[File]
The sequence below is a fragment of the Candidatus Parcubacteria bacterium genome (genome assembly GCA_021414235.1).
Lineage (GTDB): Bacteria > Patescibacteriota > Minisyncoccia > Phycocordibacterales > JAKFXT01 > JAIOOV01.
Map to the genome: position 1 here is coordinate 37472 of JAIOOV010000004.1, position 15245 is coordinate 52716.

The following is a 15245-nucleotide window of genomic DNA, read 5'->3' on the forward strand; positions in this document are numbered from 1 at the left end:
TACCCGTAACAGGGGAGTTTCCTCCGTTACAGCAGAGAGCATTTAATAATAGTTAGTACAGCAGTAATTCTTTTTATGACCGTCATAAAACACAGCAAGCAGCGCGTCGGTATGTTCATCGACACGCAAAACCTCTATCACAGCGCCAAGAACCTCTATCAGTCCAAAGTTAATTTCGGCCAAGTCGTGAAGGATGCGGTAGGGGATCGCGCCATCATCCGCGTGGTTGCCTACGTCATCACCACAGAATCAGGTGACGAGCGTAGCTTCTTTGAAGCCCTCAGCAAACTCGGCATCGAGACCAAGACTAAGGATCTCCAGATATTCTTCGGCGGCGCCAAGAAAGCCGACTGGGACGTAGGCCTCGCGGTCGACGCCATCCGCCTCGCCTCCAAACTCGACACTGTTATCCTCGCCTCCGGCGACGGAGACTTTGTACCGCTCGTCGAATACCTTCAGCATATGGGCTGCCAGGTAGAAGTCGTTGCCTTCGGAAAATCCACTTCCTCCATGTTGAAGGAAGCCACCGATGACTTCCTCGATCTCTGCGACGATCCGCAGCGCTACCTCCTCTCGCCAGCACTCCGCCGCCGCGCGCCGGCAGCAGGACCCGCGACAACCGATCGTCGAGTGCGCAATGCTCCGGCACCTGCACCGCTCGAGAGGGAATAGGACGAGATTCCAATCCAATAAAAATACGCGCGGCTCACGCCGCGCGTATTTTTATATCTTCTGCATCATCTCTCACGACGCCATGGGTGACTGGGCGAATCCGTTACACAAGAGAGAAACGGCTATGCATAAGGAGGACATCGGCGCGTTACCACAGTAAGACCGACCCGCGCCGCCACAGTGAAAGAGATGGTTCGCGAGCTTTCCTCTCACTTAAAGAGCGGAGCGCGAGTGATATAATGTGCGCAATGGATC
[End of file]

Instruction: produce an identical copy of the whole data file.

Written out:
The sequence below is a fragment of the Candidatus Parcubacteria bacterium genome (genome assembly GCA_021414235.1).
Lineage (GTDB): Bacteria > Patescibacteriota > Minisyncoccia > Phycocordibacterales > JAKFXT01 > JAIOOV01.
Map to the genome: position 1 here is coordinate 37472 of JAIOOV010000004.1, position 15245 is coordinate 52716.

The following is a 15245-nucleotide window of genomic DNA, read 5'->3' on the forward strand; positions in this document are numbered from 1 at the left end:
TACCCGTAACAGGGGAGTTTCCTCCGTTACAGCAGAGAGCATTTAATAATAGTTAGTACAGCAGTAATTCTTTTTATGACCGTCATAAAACACAGCAAGCAGCGCGTCGGTATGTTCATCGACACGCAAAACCTCTATCACAGCGCCAAGAACCTCTATCAGTCCAAAGTTAATTTCGGCCAAGTCGTGAAGGATGCGGTAGGGGATCGCGCCATCATCCGCGTGGTTGCCTACGTCATCACCACAGAATCAGGTGACGAGCGTAGCTTCTTTGAAGCCCTCAGCAAACTCGGCATCGAGACCAAGACTAAGGATCTCCAGATATTCTTCGGCGGCGCCAAGAAAGCCGACTGGGACGTAGGCCTCGCGGTCGACGCCATCCGCCTCGCCTCCAAACTCGACACTGTTATCCTCGCCTCCGGCGACGGAGACTTTGTACCGCTCGTCGAATACCTTCAGCATATGGGCTGCCAGGTAGAAGTCGTTGCCTTCGGAAAATCCACTTCCTCCATGTTGAAGGAAGCCACCGATGACTTCCTCGATCTCTGCGACGATCCGCAGCGCTACCTCCTCTCGCCAGCACTCCGCCGCCGCGCGCCGGCAGCAGGACCCGCGACAACCGATCGTCGAGTGCGCAATGCTCCGGCACCTGCACCGCTCGAGAGGGAATAGGACGAGATTCCAATCCAATAAAAATACGCGCGGCTCACGCCGCGCGTATTTTTATATCTTCTGCATCATCTCTCACGACGCCATGGGTGACTGGGCGAATCCGTTACACAAGAGAGAAACGGCTATGCATAAGGAGGACATCGGCGCGTTACCACAGTAAGACCGACCCGCGCCGCCACAGTGAAAGAGATGGTTCGCGAGCTTTCCTCTCACTTAAAGAGCGGAGCGCGAGTGATATAATGTGCGCAATGGATC